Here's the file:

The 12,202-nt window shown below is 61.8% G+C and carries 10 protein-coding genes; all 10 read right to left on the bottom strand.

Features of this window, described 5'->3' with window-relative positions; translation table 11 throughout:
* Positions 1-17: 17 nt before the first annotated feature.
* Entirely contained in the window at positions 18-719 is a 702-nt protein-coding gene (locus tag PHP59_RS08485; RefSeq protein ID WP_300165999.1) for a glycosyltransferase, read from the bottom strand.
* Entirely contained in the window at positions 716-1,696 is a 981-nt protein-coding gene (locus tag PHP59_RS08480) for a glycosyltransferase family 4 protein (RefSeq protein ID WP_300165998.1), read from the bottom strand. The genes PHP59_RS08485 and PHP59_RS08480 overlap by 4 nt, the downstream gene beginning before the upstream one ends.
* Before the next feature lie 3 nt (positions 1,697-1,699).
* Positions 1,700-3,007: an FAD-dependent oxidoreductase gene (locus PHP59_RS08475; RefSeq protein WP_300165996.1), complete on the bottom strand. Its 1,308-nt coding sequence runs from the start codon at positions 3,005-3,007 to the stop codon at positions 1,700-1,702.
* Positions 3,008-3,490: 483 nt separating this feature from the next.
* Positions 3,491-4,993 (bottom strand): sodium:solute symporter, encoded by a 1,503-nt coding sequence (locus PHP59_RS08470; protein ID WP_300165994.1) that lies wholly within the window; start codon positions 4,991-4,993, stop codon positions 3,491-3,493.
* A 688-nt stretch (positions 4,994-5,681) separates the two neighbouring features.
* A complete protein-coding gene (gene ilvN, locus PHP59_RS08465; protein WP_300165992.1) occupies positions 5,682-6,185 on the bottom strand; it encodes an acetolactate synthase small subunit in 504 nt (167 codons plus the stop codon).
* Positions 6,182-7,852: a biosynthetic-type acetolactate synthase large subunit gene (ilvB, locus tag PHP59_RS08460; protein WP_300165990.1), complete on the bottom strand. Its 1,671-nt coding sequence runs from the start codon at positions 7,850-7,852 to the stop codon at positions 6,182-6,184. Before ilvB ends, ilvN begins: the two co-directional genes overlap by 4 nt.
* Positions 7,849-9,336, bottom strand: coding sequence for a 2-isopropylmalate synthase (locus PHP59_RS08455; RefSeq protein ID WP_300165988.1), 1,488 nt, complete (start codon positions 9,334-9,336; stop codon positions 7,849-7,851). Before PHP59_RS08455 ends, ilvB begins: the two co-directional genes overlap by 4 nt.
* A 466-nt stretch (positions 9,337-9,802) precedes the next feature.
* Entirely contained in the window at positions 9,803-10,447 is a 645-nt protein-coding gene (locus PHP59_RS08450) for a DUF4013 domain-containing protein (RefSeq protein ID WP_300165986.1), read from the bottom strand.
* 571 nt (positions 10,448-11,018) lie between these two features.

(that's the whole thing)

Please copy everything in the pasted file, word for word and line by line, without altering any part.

The 12,202-nt window shown below is 61.8% G+C and carries 10 protein-coding genes; all 10 read right to left on the bottom strand.

Features of this window, described 5'->3' with window-relative positions; translation table 11 throughout:
* Positions 1-17: 17 nt before the first annotated feature.
* Entirely contained in the window at positions 18-719 is a 702-nt protein-coding gene (locus tag PHP59_RS08485; RefSeq protein ID WP_300165999.1) for a glycosyltransferase, read from the bottom strand.
* Entirely contained in the window at positions 716-1,696 is a 981-nt protein-coding gene (locus tag PHP59_RS08480) for a glycosyltransferase family 4 protein (RefSeq protein ID WP_300165998.1), read from the bottom strand. The genes PHP59_RS08485 and PHP59_RS08480 overlap by 4 nt, the downstream gene beginning before the upstream one ends.
* Before the next feature lie 3 nt (positions 1,697-1,699).
* Positions 1,700-3,007: an FAD-dependent oxidoreductase gene (locus PHP59_RS08475; RefSeq protein WP_300165996.1), complete on the bottom strand. Its 1,308-nt coding sequence runs from the start codon at positions 3,005-3,007 to the stop codon at positions 1,700-1,702.
* Positions 3,008-3,490: 483 nt separating this feature from the next.
* Positions 3,491-4,993 (bottom strand): sodium:solute symporter, encoded by a 1,503-nt coding sequence (locus PHP59_RS08470; protein ID WP_300165994.1) that lies wholly within the window; start codon positions 4,991-4,993, stop codon positions 3,491-3,493.
* A 688-nt stretch (positions 4,994-5,681) separates the two neighbouring features.
* A complete protein-coding gene (gene ilvN, locus PHP59_RS08465; protein WP_300165992.1) occupies positions 5,682-6,185 on the bottom strand; it encodes an acetolactate synthase small subunit in 504 nt (167 codons plus the stop codon).
* Positions 6,182-7,852: a biosynthetic-type acetolactate synthase large subunit gene (ilvB, locus tag PHP59_RS08460; protein WP_300165990.1), complete on the bottom strand. Its 1,671-nt coding sequence runs from the start codon at positions 7,850-7,852 to the stop codon at positions 6,182-6,184. Before ilvB ends, ilvN begins: the two co-directional genes overlap by 4 nt.
* Positions 7,849-9,336, bottom strand: coding sequence for a 2-isopropylmalate synthase (locus PHP59_RS08455; RefSeq protein ID WP_300165988.1), 1,488 nt, complete (start codon positions 9,334-9,336; stop codon positions 7,849-7,851). Before PHP59_RS08455 ends, ilvB begins: the two co-directional genes overlap by 4 nt.
* A 466-nt stretch (positions 9,337-9,802) precedes the next feature.
* Entirely contained in the window at positions 9,803-10,447 is a 645-nt protein-coding gene (locus PHP59_RS08450) for a DUF4013 domain-containing protein (RefSeq protein ID WP_300165986.1), read from the bottom strand.
* 571 nt (positions 10,448-11,018) lie between these two features.